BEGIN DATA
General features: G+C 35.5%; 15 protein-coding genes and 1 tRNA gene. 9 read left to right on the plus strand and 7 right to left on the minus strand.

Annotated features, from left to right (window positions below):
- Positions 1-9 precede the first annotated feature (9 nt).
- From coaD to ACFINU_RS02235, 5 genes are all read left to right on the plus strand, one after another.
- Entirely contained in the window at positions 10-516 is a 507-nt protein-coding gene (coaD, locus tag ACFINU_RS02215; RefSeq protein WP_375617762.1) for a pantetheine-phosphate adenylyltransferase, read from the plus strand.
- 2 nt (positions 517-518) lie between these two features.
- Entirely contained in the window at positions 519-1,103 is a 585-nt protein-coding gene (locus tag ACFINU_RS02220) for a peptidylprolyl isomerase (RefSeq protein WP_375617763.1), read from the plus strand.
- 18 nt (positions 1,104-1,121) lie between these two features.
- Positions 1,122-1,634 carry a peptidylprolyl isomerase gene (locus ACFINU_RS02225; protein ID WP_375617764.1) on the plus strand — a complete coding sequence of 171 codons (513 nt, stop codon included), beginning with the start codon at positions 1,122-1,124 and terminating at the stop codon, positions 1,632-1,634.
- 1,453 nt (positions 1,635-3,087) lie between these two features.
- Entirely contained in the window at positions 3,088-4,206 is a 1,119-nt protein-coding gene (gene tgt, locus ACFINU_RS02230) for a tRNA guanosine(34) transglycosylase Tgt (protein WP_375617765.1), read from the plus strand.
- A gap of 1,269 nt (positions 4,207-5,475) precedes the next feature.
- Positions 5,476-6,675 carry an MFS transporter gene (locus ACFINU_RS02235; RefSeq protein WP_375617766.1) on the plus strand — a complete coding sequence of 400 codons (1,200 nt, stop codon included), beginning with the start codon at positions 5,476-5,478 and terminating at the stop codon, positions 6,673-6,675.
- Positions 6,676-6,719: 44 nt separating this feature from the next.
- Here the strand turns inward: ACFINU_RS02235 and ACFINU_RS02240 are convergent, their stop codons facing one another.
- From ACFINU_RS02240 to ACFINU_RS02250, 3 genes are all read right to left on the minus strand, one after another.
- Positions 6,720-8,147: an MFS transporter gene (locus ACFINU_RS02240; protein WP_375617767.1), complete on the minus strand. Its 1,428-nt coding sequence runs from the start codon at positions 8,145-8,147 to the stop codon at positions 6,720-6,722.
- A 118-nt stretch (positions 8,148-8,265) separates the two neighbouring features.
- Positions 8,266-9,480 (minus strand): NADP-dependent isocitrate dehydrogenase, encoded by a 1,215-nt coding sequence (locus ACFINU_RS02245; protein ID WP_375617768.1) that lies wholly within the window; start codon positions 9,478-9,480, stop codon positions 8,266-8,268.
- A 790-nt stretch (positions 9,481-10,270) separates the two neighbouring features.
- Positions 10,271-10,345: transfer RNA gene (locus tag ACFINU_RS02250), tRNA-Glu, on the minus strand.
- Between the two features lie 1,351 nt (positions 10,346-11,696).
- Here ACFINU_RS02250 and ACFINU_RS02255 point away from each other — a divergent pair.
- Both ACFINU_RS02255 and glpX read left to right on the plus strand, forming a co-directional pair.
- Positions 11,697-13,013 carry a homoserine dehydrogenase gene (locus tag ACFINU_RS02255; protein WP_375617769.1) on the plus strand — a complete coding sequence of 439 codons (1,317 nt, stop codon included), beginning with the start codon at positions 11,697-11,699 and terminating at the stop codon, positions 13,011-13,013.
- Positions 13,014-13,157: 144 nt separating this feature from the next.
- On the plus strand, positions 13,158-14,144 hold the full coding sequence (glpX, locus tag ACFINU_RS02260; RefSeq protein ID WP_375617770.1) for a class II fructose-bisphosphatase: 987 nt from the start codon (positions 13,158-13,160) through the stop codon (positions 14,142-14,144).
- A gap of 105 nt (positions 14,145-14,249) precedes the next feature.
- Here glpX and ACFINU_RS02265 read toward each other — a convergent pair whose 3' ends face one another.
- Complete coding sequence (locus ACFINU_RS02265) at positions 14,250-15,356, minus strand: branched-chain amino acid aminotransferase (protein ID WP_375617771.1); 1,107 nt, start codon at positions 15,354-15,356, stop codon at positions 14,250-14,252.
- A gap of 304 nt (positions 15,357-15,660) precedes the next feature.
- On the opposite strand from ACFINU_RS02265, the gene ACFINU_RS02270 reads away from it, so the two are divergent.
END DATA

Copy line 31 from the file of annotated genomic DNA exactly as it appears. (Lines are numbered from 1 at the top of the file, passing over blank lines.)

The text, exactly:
- A gap of 304 nt (positions 15,357-15,660) precedes the next feature.